Art Theft: One Of The Most Fascinating and Famous Cases in History



Art theft is an complicated and ancient crime. When you take a look at the a few of the most popular cases of art thefts in history, you see completely planned operations that involve art dealerships, art fakers, mobsters, ransoms, and millions of dollars. Here you can read about some of the most famous cases of art theft in the history.

The First Theft:
The very first documented case of art theft remained in 1473, when 2 panels of altarpiece of the Last Judgment by the Dutch painter Hans Memling were stolen. While the triptych was being transported by ship from the Netherlands to Florence, the ship was assaulted by pirates who took it to the Gdansk cathedral in Poland. Nowadays, the piece is shown at the National Museum in Gdansk where it was recently moved from the Basilica of the Presumption.

The A Lot Of Famous Theft:
The most popular story of art theft involves one of the most well-known paintings on the planet and among the most well-known artists in history as a suspect. In the night of August 21, 1911, the Mona Lisa was taken from the Louver. Not long after, Pablo Picasso was arrested and questioned by the cops, but was released quickly.

It turned out that the 30 × 21 inch painting was taken by one of the museum staff members by the name of Vincenzo Peruggia, who simply carried it concealed under his coat. The criminal activity was carefully performed by a notorious con man, Eduardo de Valfierno, who was sent out by an art faker who meant to make copies and sell them as if they were the initial painting.

While Yves Chaudron, the art faker, was hectic producing copies for the well-known work of art, Mona Lisa was still hidden at Peruggias house. After two years where Peruggia did not speak with Chaudron, he tried to make the best from his stolen good. Ultimately, Peruggia was captured by the authorities while attempting to https://medium.com/@kurtcriter offer the painting to an art dealer from Florence, Italy. The Mona Lisa was returned to the Louver in 1913.

The Greatest Theft in the USA:
The greatest art theft in United States happened at the Isabella Stewart Gardner Museum. On the night of March 18, 1990, a group of thieves wearing cops uniforms burglarized the museum and took thirteen paintings whose collective worth was approximated at around 300 million dollars. The thieves took two paintings and one print by Rembrandt, and works of Vermeer, Manet, Degas, Govaert Flinck, as well as a French and a Chinese artifact.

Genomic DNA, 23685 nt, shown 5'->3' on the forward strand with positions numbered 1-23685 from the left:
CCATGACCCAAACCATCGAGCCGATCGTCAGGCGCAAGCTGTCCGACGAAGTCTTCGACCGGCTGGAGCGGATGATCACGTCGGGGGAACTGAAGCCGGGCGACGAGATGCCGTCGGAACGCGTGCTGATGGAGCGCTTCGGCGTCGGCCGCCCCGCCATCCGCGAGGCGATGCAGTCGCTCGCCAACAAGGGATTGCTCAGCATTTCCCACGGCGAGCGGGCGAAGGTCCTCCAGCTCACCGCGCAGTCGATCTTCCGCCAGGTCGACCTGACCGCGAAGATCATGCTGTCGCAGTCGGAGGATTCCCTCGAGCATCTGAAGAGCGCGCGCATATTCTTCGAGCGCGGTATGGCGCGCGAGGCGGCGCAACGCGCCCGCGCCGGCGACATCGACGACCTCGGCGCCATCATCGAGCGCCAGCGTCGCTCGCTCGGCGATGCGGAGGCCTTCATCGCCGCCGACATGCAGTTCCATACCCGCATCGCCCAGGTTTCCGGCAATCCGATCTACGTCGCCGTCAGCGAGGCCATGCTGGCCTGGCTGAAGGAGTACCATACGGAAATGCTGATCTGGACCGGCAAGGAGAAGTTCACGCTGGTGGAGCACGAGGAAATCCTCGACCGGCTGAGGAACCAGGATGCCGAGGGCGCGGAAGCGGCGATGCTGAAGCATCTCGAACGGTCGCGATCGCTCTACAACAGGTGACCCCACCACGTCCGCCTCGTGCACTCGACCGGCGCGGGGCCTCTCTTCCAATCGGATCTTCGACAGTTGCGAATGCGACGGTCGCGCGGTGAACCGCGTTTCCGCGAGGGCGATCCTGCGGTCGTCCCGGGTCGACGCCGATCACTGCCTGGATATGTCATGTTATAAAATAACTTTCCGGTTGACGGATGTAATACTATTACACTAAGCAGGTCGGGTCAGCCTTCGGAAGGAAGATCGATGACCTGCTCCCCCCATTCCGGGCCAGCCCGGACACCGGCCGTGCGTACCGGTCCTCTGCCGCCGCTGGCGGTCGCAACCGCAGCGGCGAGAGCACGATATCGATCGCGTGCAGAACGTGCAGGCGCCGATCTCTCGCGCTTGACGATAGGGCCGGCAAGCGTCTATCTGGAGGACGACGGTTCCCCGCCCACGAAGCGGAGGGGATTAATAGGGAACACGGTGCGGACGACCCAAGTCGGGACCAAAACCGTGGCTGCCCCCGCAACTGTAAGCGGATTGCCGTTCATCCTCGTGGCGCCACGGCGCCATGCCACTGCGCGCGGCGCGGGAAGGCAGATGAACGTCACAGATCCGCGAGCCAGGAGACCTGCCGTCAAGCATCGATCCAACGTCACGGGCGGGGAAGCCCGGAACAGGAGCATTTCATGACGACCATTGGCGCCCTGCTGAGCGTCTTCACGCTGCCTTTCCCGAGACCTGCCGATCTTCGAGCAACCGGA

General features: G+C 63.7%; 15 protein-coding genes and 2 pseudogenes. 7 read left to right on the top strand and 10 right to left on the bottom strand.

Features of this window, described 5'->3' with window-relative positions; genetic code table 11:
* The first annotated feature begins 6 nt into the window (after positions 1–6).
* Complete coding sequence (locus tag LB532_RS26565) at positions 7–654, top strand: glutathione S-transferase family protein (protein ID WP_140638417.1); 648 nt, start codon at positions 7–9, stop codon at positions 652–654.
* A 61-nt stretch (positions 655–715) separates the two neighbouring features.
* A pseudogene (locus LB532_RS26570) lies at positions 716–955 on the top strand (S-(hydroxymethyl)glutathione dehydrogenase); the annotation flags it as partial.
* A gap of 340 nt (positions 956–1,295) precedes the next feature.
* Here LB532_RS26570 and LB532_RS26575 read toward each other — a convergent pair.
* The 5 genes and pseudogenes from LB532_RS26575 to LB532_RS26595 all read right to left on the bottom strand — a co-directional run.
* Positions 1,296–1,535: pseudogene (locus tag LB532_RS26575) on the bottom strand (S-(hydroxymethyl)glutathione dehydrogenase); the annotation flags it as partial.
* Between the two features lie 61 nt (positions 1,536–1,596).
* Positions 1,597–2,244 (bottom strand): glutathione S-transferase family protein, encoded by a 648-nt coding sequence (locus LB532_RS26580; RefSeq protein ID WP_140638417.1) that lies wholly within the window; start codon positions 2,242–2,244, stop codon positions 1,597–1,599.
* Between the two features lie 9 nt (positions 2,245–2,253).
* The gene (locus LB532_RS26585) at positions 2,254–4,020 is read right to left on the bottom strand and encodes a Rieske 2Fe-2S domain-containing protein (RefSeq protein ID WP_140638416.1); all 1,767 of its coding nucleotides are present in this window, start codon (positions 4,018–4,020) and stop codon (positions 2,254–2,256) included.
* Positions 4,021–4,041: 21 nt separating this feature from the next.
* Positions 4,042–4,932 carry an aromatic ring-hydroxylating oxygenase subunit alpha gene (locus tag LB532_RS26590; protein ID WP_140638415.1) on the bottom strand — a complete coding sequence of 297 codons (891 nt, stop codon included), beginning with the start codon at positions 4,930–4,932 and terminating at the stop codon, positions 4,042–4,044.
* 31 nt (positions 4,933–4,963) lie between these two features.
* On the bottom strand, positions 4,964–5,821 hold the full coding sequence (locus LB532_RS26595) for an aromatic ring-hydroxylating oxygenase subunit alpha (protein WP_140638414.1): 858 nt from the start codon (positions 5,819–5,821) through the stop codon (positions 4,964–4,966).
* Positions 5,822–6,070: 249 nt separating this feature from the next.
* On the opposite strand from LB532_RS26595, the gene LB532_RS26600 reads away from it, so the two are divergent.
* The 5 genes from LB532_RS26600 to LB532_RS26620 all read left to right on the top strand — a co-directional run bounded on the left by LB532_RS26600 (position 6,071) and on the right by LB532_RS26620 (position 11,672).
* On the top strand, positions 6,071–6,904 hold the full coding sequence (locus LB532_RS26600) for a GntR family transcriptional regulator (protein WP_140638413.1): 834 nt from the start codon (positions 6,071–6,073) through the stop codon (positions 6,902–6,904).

Since yet, none of the paintings have actually been found and the case is still unsolved. Inning accordance with current reports, the FBI are investigating the possibility that the Boston Mob in addition to French art dealerships are linked to the criminal activity.

The Scream:
The painting by Edvard Munchs, The Scream, is most likely the most looked for after painting by art thieves in history. It has actually been taken two times and was only just recently recuperated. In 1994, during the Winter Olympics in Lillehammer, Norway, The Scream was taken from an Oslo gallery by 2 burglars who broke through an open window, triggered the alarm and left a note stating: thanks for the poor security.

3 months later, the holders of the painting approached the Norwegian Federal government with an deal: 1 million dollars ransom for Edvard Munchs The Scream. The https://myspace.com/kurtcriter Federal government refused the offer, however the Norwegian police teamed up with the https://www.youtube.com/playlist?list=PLNxmDR0Lf7eKav0Z4XkSZcWl9N4D2c9qa British Police and the Getty Museum to arrange a sting operation that restored the painting to where it belongs.

While Museum officials waiting for the thieves to demand ransom loan, rumors claimed that both paintings were burned to conceal evidence. Eventually, the Norwegian authorities discovered the two paintings on August 31, 2006 but the truths on how they were recovered are not known.


When you look at the some of the most well-known cases of art thefts in history, you see completely prepared operations that include art dealerships, art fakers, mobsters, ransoms, and millions of dollars. The most popular story of art theft involves one of the most famous paintings in the world and one of the most popular artists in history as a suspect. The criminal activity was thoroughly performed by a infamous con man, Eduardo de Valfierno, who was sent by an art faker who meant to make copies and offer them as if they were the initial painting.

Ultimately, Peruggia was caught by the police while attempting to sell the painting to an art dealer from Florence, Italy. The painting by Edvard Munchs, The Scream, is probably the most sought after painting by art burglars in history.

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